The car’s cool, the tech awesome … so how long before we see the stuff BMW has just unveiled to the world in New Zealand?
AS car freaks and tech heads, Kiwis are the perfect audience for a BMW showcase of what, and how, we’ll be driving sometime in the future.
That thought is expressed by a BMW New Zealand spokesman in regard to the parent brand’s demonstration at one of the world’s biggest gadget-fests, the Consumer Electronics Show in Las Vegas.
BMW used CES to preview a series of futuristic interactive information displays as well as autonomous driving control innovations and mobile internet features it plans to introduce on upcoming production models.
These were packaged into a concept that seems certain for production, the i8 Spyder, a roofless version of BMW’s electric sports touring coupe that has found 15 owners in New Zealand.
“Kiwis are renowned for being early adopters of technology. We are by nature eager for new applications and development in the personal mobility space,” BMW New Zealand corporate communications manager Edward Finn told Motoring Network.
“These innovations featured at CES are a further glimpse of what may well be possible in the future.
“There are of course some restrictions on what can be released where and in what timeframe, but it’s exciting to think that developments such as these showcased could well one day be available in cars sold here in New Zealand.”
The i8 Spyder in itself is not new, having been first revealed in Shanghai in 2012, but the doorless version displayed in Vegas reinstates ‘droolworthy’ status as the iVision Future Interaction.
For CES the car was kitted with BMW’s next generation head-up display unit, which projects information relating to speed, speed limits and navigation instructions on the windscreen within the driver's field of vision.
The new tech, which Munich promises will one day be released in production form, relies heavily on cloud-based services and integrates Airtouch, the next step to BMW’s gesture control functionality which has become available in initially form in the latest Seven Series limo, which is now starting to arrive here.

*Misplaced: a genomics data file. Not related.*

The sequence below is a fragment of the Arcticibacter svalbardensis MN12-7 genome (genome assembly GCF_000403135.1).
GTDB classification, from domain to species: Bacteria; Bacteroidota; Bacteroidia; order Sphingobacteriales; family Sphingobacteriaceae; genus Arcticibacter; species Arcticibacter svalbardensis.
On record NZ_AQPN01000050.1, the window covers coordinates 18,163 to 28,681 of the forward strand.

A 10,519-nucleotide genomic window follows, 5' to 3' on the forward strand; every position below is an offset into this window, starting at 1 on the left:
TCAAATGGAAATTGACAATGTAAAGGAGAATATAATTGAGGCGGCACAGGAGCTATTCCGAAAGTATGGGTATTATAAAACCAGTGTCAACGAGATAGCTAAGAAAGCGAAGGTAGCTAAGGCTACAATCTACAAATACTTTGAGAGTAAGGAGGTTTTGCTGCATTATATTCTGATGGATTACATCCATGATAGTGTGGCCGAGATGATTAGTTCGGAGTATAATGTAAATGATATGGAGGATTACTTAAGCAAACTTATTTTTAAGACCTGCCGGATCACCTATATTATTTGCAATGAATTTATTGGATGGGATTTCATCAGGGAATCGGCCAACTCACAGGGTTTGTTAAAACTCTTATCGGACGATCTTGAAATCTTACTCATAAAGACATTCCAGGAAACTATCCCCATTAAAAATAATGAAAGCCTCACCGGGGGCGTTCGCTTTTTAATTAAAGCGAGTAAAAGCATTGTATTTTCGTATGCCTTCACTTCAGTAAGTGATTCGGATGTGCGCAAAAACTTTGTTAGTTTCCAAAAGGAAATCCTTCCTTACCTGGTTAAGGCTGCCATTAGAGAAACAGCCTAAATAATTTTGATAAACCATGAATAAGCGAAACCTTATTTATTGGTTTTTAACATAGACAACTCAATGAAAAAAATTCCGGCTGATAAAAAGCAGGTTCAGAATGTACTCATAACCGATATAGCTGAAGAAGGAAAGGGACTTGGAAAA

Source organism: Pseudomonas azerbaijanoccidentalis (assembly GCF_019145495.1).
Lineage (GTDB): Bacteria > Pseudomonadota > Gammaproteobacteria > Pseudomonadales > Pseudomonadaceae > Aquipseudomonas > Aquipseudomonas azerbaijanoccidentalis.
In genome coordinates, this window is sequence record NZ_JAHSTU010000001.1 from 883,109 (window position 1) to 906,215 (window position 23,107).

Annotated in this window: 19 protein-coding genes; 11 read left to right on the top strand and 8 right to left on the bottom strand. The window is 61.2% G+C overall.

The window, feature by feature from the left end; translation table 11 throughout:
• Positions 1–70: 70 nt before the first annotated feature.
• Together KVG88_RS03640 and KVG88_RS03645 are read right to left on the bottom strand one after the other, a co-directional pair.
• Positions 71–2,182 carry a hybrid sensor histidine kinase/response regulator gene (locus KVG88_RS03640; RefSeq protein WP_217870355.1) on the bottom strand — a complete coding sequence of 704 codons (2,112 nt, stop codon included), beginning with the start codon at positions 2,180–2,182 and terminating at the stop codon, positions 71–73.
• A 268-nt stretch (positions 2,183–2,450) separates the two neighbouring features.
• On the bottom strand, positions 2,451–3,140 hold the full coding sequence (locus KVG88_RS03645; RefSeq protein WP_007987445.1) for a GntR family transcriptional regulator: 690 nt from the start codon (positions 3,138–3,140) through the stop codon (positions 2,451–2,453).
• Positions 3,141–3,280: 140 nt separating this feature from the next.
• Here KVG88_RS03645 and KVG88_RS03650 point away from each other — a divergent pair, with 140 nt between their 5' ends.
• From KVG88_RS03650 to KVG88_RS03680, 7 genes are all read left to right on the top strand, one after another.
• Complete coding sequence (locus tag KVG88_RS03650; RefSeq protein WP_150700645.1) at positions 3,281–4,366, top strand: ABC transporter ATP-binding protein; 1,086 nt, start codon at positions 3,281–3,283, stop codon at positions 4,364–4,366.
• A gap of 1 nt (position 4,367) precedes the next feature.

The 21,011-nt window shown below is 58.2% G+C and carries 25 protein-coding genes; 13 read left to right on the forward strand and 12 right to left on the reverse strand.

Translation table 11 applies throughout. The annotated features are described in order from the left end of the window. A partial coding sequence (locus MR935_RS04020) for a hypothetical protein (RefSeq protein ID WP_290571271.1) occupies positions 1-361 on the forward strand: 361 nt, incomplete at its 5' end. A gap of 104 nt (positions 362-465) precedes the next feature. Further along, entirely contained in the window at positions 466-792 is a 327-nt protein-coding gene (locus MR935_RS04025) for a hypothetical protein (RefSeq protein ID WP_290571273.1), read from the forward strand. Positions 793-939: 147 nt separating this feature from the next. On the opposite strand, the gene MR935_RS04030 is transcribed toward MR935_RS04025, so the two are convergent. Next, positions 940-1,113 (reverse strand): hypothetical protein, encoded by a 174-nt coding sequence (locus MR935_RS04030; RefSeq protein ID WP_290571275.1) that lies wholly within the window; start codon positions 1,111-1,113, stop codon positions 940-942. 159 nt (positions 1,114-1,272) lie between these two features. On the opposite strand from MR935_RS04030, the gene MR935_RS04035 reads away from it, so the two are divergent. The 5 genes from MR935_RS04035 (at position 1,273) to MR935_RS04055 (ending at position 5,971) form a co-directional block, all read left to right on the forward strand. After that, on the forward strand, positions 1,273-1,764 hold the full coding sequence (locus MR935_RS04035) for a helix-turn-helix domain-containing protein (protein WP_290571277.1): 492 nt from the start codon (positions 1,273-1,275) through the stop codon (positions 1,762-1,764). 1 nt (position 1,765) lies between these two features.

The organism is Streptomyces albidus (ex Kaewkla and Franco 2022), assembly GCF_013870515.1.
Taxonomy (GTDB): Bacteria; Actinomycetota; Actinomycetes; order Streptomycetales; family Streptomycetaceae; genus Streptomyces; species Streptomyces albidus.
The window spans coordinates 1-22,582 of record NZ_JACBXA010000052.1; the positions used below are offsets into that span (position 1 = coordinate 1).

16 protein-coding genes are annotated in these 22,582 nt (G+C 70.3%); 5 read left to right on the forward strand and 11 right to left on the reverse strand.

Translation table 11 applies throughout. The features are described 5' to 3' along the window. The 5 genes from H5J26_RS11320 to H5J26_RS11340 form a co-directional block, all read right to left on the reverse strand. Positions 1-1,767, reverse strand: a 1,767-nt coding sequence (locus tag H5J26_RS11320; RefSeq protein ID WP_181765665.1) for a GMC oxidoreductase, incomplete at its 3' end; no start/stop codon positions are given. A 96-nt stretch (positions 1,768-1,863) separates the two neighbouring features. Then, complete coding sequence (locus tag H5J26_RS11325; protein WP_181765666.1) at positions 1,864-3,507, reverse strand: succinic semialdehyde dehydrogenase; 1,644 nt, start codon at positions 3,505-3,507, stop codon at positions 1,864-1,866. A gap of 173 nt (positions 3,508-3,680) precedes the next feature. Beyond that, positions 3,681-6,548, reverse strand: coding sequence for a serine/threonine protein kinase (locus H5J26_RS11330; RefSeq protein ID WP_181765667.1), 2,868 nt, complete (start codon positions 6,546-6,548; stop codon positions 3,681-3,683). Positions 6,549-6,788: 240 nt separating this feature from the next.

The gesture control features three sets of sensors across the length of the dash, which includes a massive 21 inch display on the i8 concept, so the driver and passenger have individual touch points from which to control the long high-resolution display integrated sleekly above.
Airtouch anticipates the driver’s intended selection from the gesturing position.
Marcus Behrendt, Head of User Experience for BMW Germany, told media attending CES that the iVision concept essentially combines as many options of control as possible to give all customers multiple choices behind the wheel.
Safety is key so some services will only be available when the vehicle is in fully autonomous mode, such as taking a face-to-face call.
There’s more to iVision, however. The i8 Spyder also featured a nifty illuminated steering wheel to show when the car is in manual mode (blue lights) or fully autonomous mode (red lights). In manual mode, the dashboard console screen minimises to seven inches – on third its original dimension - and displays less distracting information.
The cluster instrumentation in front of the driver also adopted a different appearance and reinforces the role of BMW Connected as a personal assistant, reminding you to leave the house for appointments, offering route options to maximise driving pleasure and flagging on the heads-up display the maximum speed at which to take a bend.
Much of this real-time information is pulled down from the cloud. BMW says accessing real-time data from the cloud opens up almost endless possibilities, including – you’d have to think – autonomous driving.
BMW hasn’t specified when aspects of iVision might become a showroom reality, but a high-up reckoned we’ll see more sometime in the ‘not-so-distant future’.
As for the i8 Spyder? Well, again the production format is still a little way off, but it’s speculated that this model, and a more hardcore edition of the i8 coupe, are definitely coming.